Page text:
Mythology features the terrifying Hydra in different ways, but all point to the same conclusion: A multiheaded monster is typically bad news, something best slain. Yet for the second time this century, the Red Sox have entrusted the direction of their organization on an interim basis to just such a creature.
Since the (literally) unceremonial firing of Dave Dombrowski Sept. 8, four front office members have overseen the baseball operations department: assistant general managers Brian O’Halloran, Eddie Romero, and Zack Scott, and senior vice president Raquel Ferreira.
That structure serves as something of an echo, a reminder of one of the more unsettled and confusing times for the franchise during its four-championship run. In 2005, when then-GM Theo Epstein walked away from the Red Sox in a gorilla costume on Halloween, the front office operated over the next six weeks under the interim leadership of another committee until the appointment of Jed Hoyer and Ben Cherington as co-GMs in mid-December, a prelude to Epstein’s official return in January 2006.
There are lessons — both promising and cautionary — to take from that unsettled period that seem relevant to the current one.
“Any experience you go through professionally helps you in future experiences,” said O’Halloran, a baseball operations assistant in that interim period after Epstein’s departure. “Of course, the situations are very, very different, and my role this time is different than it was in 2005.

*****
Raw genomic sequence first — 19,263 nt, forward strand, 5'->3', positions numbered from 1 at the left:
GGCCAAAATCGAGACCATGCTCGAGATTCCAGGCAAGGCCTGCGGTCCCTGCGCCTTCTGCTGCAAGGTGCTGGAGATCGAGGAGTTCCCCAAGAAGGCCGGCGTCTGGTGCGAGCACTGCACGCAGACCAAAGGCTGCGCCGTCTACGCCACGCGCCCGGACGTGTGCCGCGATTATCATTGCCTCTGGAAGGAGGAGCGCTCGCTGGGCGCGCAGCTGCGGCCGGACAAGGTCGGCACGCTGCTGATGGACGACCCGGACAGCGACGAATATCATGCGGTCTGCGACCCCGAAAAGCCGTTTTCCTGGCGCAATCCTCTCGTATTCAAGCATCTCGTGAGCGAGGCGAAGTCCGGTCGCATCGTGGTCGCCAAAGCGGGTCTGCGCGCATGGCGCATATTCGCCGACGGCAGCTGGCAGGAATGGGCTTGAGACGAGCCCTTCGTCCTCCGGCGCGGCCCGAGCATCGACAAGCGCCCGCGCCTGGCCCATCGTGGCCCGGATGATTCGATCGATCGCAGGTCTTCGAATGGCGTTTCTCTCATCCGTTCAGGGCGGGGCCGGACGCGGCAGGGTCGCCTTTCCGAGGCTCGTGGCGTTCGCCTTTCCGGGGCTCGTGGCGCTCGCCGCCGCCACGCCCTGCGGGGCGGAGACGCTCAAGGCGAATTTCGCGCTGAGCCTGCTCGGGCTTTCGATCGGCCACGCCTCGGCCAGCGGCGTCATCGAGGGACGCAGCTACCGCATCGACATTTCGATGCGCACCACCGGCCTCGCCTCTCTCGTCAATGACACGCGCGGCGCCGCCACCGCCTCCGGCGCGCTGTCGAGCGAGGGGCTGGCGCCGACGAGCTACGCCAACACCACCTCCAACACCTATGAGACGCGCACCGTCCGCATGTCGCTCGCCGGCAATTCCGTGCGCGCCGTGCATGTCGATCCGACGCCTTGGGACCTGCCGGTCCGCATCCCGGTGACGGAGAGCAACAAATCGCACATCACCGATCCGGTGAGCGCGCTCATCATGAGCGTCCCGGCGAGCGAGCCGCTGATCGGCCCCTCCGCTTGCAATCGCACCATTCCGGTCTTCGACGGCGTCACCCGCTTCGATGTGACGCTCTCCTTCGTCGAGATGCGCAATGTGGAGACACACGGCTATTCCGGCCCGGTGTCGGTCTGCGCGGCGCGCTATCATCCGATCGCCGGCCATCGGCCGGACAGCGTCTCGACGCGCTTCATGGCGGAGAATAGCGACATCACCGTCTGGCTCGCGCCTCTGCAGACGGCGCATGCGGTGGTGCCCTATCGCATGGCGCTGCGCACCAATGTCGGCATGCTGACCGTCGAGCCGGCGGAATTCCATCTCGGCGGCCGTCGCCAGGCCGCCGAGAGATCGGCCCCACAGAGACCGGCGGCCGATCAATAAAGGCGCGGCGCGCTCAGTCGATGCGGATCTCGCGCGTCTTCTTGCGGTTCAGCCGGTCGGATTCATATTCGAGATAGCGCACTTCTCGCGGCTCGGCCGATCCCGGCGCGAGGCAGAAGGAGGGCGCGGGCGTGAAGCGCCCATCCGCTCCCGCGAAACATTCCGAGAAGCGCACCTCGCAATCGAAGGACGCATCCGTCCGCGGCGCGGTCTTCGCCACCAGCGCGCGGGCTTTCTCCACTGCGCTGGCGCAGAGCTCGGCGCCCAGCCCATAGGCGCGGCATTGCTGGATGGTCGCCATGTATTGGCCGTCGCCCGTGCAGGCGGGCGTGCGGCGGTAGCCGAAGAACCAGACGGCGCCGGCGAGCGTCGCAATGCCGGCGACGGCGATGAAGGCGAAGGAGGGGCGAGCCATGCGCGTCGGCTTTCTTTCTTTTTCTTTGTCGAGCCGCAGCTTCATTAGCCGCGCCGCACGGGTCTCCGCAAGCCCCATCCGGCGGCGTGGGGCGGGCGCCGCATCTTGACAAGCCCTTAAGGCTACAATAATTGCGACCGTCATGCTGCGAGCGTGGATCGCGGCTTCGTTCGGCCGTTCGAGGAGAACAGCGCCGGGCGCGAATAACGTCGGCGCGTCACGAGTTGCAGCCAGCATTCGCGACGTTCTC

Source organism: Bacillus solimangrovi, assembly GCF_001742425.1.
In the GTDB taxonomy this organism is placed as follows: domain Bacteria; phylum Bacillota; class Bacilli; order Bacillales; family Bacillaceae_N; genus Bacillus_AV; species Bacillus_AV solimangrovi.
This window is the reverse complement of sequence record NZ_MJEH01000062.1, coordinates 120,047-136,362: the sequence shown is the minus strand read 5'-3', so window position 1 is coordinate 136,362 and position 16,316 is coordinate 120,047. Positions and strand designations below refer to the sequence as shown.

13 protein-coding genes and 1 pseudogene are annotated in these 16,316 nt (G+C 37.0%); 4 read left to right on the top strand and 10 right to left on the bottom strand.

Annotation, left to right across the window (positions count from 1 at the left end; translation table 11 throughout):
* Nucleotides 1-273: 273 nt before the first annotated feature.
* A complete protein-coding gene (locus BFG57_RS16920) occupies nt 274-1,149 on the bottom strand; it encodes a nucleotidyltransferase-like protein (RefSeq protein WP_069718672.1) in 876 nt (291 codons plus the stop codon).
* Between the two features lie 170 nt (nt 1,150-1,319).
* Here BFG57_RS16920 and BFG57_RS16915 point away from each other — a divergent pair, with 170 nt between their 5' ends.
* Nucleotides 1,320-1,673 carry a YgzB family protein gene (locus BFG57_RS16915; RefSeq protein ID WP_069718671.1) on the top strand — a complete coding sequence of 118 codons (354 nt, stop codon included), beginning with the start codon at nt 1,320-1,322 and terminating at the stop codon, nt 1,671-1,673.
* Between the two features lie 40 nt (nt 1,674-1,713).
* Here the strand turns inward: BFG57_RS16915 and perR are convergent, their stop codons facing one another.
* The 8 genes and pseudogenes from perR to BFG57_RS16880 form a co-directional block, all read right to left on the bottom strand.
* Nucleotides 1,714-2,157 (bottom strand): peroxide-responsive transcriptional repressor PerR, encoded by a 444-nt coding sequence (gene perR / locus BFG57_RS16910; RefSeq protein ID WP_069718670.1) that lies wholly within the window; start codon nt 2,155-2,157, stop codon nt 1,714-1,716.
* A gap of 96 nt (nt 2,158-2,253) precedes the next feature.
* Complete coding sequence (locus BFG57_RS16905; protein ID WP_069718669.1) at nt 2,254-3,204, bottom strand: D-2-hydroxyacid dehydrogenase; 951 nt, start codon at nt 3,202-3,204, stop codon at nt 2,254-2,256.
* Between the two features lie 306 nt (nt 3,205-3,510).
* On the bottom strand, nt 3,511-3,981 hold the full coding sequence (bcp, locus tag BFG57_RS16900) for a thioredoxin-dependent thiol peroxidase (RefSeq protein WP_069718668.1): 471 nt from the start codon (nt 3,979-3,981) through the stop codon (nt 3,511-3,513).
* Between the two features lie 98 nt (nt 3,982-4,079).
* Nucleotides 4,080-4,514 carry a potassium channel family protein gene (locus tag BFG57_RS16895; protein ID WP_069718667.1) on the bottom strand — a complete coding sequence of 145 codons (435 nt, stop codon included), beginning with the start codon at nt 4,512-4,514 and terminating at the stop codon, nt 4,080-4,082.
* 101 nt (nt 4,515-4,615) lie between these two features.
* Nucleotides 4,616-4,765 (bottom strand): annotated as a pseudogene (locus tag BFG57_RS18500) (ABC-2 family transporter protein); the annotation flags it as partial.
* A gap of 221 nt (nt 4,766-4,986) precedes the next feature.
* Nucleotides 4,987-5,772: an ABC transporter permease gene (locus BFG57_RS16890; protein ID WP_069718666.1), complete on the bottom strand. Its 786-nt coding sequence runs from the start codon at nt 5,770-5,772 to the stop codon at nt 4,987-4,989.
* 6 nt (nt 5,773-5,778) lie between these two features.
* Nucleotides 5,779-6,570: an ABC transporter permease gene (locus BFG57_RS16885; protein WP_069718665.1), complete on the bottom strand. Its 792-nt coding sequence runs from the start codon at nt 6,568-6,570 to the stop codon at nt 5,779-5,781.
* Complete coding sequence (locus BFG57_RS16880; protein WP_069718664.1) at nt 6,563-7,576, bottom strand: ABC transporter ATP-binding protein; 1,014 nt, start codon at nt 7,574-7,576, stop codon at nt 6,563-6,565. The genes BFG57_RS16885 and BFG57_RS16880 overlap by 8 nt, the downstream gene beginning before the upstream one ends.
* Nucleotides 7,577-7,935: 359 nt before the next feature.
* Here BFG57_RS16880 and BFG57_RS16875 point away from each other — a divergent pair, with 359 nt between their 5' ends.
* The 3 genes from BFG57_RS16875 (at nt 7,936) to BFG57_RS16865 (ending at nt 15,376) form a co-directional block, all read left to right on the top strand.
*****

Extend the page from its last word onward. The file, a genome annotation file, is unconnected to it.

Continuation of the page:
“But I guess what I came out of that with is, one, you can make good decisions and you can function well during a period of transition with a multiheaded monster at the top.”
That doesn’t mean doing so is easy, and certainly little was easy about the period that followed Epstein’s departure, one in which job responsibilities were particularly messy. When Epstein resigned — shortly after assistant GM Josh Byrnes had been hired as Diamondbacks GM — the Sox initially identified a group of four leaders to helm their baseball operations: Cherington, Hoyer, Craig Shipley, and Peter Woodfork.
But by mid-November, veteran executive Bill Lajoie, who had resigned with Epstein, was rehired to join the Gang of Four, which presumably became a Gang of Five . . . at least until Woodfork left later that month to become assistant GM of the Diamondbacks.
Yet even then, it might have been more like a Gang of Five or Six or Seven or Eight, as several Red Sox officials — including Lajoie, Hoyer, Cherington, Shipley, Larry Lucchino, senior adviser Jeremy Kapstein, and O’Halloran — served as spokesmen for the organization.
All the while, the Red Sox were conducting interviews to replace Epstein, with Lajoie (a former Tigers GM who repeatedly said that he did not want to be considered a candidate) and Kapstein (who started a campaign to serve as GM) introducing those candidates in media sessions.
“It was a strange time,” Cherington once recalled. “Obviously, there was a bit of a power vacuum, a leadership vacuum, some sort of vacuum.”
It was the sort of vacuum that created (to borrow a phrase from presidential elections past) a “giant sucking sound,” and is remembered as something of a circus among those who were there. The structure and responsibilities tended to be fluid. And the efforts to communicate proved incredibly challenging.